Music, that fundamental form of human expression, is one of the most powerful cultural continuities fostered by enslaved Africans and their descendants throughout the Americas. The roots of so much of the music beloved around the world today are drawn directly from the men and women carried across the Atlantic in chains, from the west coast of Africa to the shores of the so-called New World. This important new book bridges African diaspora studies, music studies, and transatlantic and colonial American literature to trace the lineage of African and African diasporic musical life in the early modern period.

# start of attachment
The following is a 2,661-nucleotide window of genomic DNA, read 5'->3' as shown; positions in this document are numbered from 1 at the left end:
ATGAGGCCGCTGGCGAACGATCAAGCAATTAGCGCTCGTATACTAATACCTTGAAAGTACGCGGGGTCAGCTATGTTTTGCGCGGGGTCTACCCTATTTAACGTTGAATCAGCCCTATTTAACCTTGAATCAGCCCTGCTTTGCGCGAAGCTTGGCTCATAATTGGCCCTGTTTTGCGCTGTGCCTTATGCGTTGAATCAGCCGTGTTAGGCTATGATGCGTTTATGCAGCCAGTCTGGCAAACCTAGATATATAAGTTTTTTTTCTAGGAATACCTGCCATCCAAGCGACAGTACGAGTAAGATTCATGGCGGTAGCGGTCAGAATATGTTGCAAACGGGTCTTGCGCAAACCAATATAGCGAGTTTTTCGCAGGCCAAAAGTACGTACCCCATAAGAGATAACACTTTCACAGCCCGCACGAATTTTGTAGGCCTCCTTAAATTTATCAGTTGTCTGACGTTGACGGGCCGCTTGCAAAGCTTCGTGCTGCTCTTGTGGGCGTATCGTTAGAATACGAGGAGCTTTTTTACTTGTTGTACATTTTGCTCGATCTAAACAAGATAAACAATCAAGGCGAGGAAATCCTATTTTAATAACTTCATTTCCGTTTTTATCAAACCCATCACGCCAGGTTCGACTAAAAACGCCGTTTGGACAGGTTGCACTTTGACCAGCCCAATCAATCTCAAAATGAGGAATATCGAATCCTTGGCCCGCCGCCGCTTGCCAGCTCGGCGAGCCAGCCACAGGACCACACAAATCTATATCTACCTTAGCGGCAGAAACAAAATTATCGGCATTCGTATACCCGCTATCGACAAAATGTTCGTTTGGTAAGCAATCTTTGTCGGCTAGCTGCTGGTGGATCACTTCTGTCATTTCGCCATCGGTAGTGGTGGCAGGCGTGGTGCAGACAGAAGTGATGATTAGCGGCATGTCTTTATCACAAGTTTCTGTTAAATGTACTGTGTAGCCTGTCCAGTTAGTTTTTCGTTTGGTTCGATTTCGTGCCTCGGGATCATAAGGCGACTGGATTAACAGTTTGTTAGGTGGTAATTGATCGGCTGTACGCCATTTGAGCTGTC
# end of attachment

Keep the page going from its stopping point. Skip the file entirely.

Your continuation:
Mary Caton Lingold meticulously analyzes surviving sources, especially European travelogues, to recover the lives of African performers, the sounds they created, and the meaning their musical creations held in Africa and later for enslaved communities in the Caribbean and throughout the plantation Americas. The book provides a rich history of early African sound and a revelatory analysis of the many ways that music shaped enslavement and colonization in the Americas.

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